Electrons that conduct electricity but not heat
Prof. Junqiao Wu
Department of Materials Science and Engineering,
University of California, Berkeley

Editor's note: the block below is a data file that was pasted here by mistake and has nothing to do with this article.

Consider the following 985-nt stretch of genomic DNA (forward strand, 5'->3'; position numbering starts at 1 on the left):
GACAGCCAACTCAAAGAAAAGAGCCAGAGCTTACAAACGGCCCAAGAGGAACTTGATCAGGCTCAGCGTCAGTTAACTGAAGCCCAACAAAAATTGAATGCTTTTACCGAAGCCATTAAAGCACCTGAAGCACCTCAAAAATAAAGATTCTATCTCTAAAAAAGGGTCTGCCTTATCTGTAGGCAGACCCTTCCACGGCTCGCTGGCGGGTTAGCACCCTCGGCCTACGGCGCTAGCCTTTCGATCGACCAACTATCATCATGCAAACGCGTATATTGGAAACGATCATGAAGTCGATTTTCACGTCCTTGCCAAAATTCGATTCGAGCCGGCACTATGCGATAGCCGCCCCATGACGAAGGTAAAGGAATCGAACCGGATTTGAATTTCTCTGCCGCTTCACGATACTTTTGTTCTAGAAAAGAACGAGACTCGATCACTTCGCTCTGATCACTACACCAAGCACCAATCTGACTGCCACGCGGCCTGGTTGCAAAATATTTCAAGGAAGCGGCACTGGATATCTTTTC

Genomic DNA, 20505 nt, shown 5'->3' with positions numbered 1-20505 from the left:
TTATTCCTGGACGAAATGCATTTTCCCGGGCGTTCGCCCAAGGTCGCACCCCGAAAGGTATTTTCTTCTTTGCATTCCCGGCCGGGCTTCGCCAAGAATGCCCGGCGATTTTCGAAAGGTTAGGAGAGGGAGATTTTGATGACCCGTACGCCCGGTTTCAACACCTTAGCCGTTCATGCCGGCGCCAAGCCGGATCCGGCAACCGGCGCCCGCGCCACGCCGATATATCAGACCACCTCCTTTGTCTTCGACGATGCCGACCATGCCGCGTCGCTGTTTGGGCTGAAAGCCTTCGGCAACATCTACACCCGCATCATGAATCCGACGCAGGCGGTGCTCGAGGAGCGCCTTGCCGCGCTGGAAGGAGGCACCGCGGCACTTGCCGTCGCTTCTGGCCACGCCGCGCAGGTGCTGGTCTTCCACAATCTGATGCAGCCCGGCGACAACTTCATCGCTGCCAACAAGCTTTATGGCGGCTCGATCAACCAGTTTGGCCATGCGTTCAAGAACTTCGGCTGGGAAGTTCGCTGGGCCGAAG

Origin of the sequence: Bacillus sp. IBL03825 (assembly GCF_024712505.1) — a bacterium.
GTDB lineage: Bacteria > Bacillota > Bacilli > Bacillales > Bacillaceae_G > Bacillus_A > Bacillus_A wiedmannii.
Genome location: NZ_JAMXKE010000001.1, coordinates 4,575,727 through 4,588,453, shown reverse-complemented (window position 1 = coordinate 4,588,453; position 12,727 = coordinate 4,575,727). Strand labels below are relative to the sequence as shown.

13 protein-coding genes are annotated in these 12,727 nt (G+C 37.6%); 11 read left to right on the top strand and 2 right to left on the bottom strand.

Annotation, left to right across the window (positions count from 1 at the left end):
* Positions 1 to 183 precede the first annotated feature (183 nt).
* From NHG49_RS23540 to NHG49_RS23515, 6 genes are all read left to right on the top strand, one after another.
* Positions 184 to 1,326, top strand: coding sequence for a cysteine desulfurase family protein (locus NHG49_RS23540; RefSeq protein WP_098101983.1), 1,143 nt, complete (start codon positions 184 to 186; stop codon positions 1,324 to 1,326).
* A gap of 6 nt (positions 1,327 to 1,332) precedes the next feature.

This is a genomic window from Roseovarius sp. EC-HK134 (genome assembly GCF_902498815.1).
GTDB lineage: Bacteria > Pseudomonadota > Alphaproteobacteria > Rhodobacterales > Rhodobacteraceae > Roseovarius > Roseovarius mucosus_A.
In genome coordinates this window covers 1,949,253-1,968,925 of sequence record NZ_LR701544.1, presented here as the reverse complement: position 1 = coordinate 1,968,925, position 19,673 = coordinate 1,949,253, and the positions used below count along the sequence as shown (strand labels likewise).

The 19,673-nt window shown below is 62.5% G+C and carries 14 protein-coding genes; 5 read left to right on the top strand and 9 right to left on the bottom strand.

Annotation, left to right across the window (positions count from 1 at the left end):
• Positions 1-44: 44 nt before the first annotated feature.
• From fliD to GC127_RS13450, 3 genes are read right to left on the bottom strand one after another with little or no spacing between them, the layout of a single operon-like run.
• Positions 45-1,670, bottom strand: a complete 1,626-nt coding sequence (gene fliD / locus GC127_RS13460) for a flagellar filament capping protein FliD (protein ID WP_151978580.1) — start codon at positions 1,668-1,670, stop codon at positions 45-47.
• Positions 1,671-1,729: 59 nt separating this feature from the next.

In conventional metals, itinerant electrons transport heat proportionally to the amount of electricity they transport, a fact known as the Wiedemann-Franz (W-F) law which is a hallmark of Fermi liquids. The law is robust in nearly all metals, with modest violations observed in exotic materials but all at low temperatures. We recently discovered [Science 355, 371 (2017)] a drastic violation of the W-F law above room temperature, where the electronic contribution to thermal conductivity amounts to only 10% of what is expected from the W-F law. The breakdown of the W-F law was observed in metallic tungsten vanadium dioxide in the vicinity of its metal-insulator transition. Different from previously established mechanisms, the unusually low electronic thermal conductivity is a signature of the absence of quasiparticles in transport of a strongly correlated electron fluid where heat and charge diffuse separately and independently. On the basis of these materials, we developed a reprogrammable meta-canvas on which arbitrary meta-photonic devices can be written, erased and re-written. Using the meta-canvas, we demonstrate dynamic manipulation of optical waves for light propagation, polarization and reconstruction.